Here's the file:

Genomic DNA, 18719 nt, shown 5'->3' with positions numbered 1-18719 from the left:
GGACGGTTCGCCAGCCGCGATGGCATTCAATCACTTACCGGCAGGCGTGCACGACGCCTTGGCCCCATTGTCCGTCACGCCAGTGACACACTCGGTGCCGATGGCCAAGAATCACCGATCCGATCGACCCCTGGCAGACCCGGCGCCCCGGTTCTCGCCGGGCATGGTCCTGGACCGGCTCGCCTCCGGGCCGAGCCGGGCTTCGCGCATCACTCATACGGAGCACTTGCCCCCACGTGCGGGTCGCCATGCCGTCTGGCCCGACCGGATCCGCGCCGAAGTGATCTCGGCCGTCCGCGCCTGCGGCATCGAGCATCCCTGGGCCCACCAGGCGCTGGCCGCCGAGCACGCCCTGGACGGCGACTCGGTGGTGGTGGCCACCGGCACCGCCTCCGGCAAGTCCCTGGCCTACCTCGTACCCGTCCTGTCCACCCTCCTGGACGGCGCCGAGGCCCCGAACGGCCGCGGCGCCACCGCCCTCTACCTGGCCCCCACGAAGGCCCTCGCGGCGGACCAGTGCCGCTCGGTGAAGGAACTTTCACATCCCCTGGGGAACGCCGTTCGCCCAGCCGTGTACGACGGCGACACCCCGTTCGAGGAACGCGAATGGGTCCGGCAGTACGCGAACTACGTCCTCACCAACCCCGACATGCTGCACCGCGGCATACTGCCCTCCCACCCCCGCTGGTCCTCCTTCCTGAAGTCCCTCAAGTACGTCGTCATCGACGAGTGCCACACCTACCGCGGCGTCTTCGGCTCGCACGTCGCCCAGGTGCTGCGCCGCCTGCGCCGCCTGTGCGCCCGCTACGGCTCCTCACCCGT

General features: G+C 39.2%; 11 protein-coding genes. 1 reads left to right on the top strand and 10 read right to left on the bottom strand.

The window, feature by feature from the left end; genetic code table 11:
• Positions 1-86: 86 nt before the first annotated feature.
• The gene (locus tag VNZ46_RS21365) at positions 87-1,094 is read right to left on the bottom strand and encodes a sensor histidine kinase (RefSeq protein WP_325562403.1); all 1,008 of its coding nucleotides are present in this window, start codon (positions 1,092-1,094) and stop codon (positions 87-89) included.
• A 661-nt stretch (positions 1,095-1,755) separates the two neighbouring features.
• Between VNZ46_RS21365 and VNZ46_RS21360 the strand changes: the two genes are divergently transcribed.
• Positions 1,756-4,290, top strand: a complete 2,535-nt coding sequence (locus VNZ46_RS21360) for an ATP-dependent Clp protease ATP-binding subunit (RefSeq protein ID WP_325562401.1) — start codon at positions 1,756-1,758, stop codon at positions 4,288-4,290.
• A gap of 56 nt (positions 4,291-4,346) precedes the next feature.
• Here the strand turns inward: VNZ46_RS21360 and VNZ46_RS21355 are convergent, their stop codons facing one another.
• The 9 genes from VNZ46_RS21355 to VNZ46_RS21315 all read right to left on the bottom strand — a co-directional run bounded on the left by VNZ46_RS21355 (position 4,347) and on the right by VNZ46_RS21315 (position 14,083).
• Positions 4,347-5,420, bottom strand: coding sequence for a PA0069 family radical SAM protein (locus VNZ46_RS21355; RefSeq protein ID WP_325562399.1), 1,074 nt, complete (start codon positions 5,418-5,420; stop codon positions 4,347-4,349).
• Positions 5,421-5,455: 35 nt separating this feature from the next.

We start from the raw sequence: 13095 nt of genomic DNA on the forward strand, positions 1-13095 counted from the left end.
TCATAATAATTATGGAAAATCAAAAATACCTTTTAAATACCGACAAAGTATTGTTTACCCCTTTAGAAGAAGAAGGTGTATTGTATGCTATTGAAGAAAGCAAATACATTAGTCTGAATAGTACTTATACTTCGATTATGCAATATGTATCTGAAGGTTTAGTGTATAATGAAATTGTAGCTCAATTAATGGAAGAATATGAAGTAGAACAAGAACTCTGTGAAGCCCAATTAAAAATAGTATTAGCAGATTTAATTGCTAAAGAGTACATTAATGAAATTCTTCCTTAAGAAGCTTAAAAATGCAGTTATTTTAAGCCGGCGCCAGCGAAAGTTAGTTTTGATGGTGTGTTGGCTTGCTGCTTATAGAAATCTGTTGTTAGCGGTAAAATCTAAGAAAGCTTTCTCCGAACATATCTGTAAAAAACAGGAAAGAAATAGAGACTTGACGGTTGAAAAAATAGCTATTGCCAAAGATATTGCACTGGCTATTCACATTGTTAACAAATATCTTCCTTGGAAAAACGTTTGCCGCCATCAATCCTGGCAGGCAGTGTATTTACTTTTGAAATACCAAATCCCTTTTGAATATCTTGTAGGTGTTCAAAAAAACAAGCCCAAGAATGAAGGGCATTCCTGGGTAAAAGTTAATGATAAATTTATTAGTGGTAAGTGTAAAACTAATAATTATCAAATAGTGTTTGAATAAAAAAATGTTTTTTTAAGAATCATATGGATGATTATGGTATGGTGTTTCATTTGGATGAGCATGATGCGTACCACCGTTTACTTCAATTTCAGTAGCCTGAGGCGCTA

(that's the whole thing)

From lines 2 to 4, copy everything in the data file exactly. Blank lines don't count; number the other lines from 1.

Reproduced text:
GGACGGTTCGCCAGCCGCGATGGCATTCAATCACTTACCGGCAGGCGTGCACGACGCCTTGGCCCCATTGTCCGTCACGCCAGTGACACACTCGGTGCCGATGGCCAAGAATCACCGATCCGATCGACCCCTGGCAGACCCGGCGCCCCGGTTCTCGCCGGGCATGGTCCTGGACCGGCTCGCCTCCGGGCCGAGCCGGGCTTCGCGCATCACTCATACGGAGCACTTGCCCCCACGTGCGGGTCGCCATGCCGTCTGGCCCGACCGGATCCGCGCCGAAGTGATCTCGGCCGTCCGCGCCTGCGGCATCGAGCATCCCTGGGCCCACCAGGCGCTGGCCGCCGAGCACGCCCTGGACGGCGACTCGGTGGTGGTGGCCACCGGCACCGCCTCCGGCAAGTCCCTGGCCTACCTCGTACCCGTCCTGTCCACCCTCCTGGACGGCGCCGAGGCCCCGAACGGCCGCGGCGCCACCGCCCTCTACCTGGCCCCCACGAAGGCCCTCGCGGCGGACCAGTGCCGCTCGGTGAAGGAACTTTCACATCCCCTGGGGAACGCCGTTCGCCCAGCCGTGTACGACGGCGACACCCCGTTCGAGGAACGCGAATGGGTCCGGCAGTACGCGAACTACGTCCTCACCAACCCCGACATGCTGCACCGCGGCATACTGCCCTCCCACCCCCGCTGGTCCTCCTTCCTGAAGTCCCTCAAGTACGTCGTCATCGACGAGTGCCACACCTACCGCGGCGTCTTCGGCTCGCACGTCGCCCAGGTGCTGCGCCGCCTGCGCCGCCTGTGCGCCCGCTACGGCTCCTCACCCGT

General features: G+C 39.2%; 11 protein-coding genes. 1 reads left to right on the top strand and 10 read right to left on the bottom strand.

The window, feature by feature from the left end; genetic code table 11: